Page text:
Martha Kearse knew the young men were out of their element as soon as she saw them milling in bewilderment at the grocery store’s vast array of options. Very tall, very thin and very confused, they stood out like flies in a glass of milk. Kearse suspected they were some of the Lost Boys of South Sudan that she’d seen featured on the TV news magazine 60 Minutes.
All photos taken in this photo gallery of the Lost Boys are by Norman Jameson. In this ‘Welcoming the Stranger’ series, we learn what happens when one church decides to live up to its covenant of “We will…
I was raised in a brown evangelical church in a small, predominantly white town in central Texas. Our “mother” church was one of the many First Baptist Churches in the Texas Bible Belt. Our congregation was composed mainly of poor, uneducated, largely undocumented migrants from rural Mexico. And while we were a brown church, the Jesus we worshiped was white.
When two Baptist ministers launched a legal aid ministry for immigrants in Virginia in the fall of 2016, it was aimed largely at helping Latinos attain and maintain legal residency. But Donald Trump’s election a couple months later, and his high-profile immigration crackdown since taking office, has slowed demand for Greg and Sue Smith’s LUCHA Immigration Legal Services in Fredericksburg, Va.
Members of Greenwood Forest Baptist Church in Cary, N.C., said church member Gilles Bikindou “should be released to his community of faith where he has been a law-abiding resident and productive member of society” since coming to America legally from the Republic of Congo in 2004.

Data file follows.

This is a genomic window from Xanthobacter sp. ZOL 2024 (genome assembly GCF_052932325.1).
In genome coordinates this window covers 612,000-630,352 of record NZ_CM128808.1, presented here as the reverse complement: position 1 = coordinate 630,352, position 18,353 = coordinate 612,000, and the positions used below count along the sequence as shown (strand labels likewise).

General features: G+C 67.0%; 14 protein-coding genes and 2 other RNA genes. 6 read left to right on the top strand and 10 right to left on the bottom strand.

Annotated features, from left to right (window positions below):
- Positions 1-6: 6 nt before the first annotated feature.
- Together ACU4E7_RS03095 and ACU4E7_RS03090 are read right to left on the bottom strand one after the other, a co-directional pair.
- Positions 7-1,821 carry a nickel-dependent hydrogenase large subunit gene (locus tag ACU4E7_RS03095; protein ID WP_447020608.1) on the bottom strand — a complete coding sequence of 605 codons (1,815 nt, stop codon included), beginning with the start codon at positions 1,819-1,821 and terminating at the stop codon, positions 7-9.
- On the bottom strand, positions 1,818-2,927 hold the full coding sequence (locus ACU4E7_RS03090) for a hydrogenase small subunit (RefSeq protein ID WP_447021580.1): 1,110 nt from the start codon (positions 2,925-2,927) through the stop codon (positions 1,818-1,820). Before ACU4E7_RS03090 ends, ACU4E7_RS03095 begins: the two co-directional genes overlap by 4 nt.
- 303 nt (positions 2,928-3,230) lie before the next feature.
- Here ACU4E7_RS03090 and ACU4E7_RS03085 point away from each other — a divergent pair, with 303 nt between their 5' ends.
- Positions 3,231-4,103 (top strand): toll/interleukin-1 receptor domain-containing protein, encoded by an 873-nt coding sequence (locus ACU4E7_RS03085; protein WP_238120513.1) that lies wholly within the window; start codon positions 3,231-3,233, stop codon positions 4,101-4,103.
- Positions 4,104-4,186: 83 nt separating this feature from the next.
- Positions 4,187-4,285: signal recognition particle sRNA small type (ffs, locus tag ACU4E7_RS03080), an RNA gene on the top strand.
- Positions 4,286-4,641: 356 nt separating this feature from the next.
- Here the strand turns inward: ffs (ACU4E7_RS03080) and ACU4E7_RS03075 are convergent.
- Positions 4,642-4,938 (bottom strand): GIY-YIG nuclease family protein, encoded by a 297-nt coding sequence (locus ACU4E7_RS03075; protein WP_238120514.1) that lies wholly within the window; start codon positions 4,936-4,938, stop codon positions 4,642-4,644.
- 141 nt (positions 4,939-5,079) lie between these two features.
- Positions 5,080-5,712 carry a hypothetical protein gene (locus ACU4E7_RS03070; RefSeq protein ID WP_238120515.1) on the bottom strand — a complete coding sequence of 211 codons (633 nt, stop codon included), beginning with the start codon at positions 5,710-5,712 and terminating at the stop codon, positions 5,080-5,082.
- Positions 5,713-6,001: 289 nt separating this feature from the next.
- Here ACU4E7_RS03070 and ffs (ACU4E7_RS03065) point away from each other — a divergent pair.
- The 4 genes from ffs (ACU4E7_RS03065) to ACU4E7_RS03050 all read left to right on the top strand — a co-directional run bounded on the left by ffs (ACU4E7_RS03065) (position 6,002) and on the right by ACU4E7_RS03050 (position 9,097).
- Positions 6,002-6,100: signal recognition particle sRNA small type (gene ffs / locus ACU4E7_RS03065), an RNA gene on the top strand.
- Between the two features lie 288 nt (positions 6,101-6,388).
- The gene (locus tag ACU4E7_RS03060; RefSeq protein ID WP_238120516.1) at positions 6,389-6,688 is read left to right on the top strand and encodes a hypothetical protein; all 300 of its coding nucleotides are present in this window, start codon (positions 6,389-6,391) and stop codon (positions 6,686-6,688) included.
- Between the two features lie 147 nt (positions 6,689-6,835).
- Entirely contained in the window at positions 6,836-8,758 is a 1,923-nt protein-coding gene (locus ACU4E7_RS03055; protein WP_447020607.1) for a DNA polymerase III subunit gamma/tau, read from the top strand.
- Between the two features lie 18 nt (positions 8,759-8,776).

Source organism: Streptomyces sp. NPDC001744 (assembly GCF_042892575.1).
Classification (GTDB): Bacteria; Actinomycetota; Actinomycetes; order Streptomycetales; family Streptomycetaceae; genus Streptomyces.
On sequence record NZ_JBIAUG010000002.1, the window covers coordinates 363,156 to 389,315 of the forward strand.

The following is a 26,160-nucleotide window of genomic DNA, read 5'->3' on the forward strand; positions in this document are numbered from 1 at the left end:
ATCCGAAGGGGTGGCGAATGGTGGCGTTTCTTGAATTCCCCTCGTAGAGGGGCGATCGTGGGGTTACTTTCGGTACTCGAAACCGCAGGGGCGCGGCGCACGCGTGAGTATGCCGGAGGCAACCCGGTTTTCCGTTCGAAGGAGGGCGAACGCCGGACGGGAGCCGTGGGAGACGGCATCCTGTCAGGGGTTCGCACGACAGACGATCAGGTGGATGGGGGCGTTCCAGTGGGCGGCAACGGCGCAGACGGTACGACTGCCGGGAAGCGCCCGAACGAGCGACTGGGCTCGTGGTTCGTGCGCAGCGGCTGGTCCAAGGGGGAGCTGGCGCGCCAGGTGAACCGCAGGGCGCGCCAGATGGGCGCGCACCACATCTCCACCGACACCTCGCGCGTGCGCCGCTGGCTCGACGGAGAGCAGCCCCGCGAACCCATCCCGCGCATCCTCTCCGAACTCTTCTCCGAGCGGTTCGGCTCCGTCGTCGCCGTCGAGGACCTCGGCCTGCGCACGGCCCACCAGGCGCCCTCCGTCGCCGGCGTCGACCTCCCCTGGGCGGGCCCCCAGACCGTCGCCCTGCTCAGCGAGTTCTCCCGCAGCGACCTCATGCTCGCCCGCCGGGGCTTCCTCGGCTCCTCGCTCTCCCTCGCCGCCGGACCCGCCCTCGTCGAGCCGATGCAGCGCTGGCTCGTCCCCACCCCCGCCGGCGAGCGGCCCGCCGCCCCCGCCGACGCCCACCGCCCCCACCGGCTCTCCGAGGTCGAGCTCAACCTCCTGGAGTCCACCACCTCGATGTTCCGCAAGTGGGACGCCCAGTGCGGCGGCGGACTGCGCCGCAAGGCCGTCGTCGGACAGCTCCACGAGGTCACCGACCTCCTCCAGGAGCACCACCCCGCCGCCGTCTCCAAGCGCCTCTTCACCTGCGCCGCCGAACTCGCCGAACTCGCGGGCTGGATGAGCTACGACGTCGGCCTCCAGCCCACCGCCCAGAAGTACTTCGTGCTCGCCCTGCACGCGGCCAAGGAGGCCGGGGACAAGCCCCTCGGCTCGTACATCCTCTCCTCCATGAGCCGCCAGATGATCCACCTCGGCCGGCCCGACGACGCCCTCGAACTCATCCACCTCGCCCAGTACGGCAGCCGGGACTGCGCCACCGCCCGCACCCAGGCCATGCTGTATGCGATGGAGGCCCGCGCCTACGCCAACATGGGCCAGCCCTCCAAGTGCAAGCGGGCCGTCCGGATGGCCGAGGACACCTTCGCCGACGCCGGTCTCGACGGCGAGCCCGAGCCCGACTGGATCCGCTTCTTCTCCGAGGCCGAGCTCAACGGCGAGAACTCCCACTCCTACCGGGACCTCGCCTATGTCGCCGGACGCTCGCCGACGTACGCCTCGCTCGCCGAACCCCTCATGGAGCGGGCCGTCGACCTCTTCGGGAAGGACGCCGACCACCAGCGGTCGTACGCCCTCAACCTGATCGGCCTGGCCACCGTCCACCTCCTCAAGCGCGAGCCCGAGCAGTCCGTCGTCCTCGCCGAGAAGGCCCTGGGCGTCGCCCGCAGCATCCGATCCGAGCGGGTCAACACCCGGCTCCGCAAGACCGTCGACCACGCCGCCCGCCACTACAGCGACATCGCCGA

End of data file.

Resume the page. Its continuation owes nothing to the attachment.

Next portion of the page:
By what ethical framework do we say that individuals and churches are supposed to take one stance towards the poor and dispossessed, but as a collective nation we should take a different — even opposite — stance? If something is right or good depending solely upon who carries it out, is that not a form of moral relativism?
“When ICE trapped Gilles in Charlotte, they trapped Jesus. When Gilles was throw into prison and denied his medical care, Christ himself was imprisoned and denied treatment, ” said North Carolina pastor Lauren Efird.
Since that disturbing Oval Office pronouncement there have been thousands of opinions written across the political spectrum, endless hours dedicated to punditocracy in the marketplace, countless words of pulpiteering offered by the Church. And I’ve been afraid to speak.
The U.S. Supreme Court has agreed to accept a case to decide whether President Donald Trump’s latest travel ban unconstitutionally discriminates against Muslims. On Jan. 19 the high court asked lawyers on both sides to address whether the president’s third…